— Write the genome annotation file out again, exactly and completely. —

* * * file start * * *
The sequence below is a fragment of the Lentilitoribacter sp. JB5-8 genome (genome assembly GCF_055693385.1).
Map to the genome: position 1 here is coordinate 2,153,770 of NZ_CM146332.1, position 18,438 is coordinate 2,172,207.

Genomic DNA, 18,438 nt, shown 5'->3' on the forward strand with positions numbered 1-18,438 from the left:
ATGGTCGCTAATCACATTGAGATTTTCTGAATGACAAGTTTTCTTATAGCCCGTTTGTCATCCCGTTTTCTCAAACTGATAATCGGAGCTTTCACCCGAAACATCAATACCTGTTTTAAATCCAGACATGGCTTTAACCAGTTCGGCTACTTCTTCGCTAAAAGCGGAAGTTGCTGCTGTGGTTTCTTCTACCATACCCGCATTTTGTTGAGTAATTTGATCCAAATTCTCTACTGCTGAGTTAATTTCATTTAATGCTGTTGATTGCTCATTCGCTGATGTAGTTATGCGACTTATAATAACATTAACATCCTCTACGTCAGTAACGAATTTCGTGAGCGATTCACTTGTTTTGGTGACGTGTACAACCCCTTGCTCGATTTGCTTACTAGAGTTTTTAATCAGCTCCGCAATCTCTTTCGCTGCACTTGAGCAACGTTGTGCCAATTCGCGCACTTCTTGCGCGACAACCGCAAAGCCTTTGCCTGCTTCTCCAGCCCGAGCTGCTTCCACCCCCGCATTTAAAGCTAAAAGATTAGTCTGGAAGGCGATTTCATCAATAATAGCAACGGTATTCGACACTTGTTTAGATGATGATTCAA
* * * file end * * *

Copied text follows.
The sequence below is a fragment of the Lentilitoribacter sp. JB5-8 genome (genome assembly GCF_055693385.1).
Map to the genome: position 1 here is coordinate 2,153,770 of NZ_CM146332.1, position 18,438 is coordinate 2,172,207.

Genomic DNA, 18,438 nt, shown 5'->3' on the forward strand with positions numbered 1-18,438 from the left:
ATGGTCGCTAATCACATTGAGATTTTCTGAATGACAAGTTTTCTTATAGCCCGTTTGTCATCCCGTTTTCTCAAACTGATAATCGGAGCTTTCACCCGAAACATCAATACCTGTTTTAAATCCAGACATGGCTTTAACCAGTTCGGCTACTTCTTCGCTAAAAGCGGAAGTTGCTGCTGTGGTTTCTTCTACCATACCCGCATTTTGTTGAGTAATTTGATCCAAATTCTCTACTGCTGAGTTAATTTCATTTAATGCTGTTGATTGCTCATTCGCTGATGTAGTTATGCGACTTATAATAACATTAACATCCTCTACGTCAGTAACGAATTTCGTGAGCGATTCACTTGTTTTGGTGACGTGTACAACCCCTTGCTCGATTTGCTTACTAGAGTTTTTAATCAGCTCCGCAATCTCTTTCGCTGCACTTGAGCAACGTTGTGCCAATTCGCGCACTTCTTGCGCGACAACCGCAAAGCCTTTGCCTGCTTCTCCAGCCCGAGCTGCTTCCACCCCCGCATTTAAAGCTAAAAGATTAGTCTGGAAGGCGATTTCATCAATAATAGCAACGGTATTCGACACTTGTTTAGATGATGATTCAA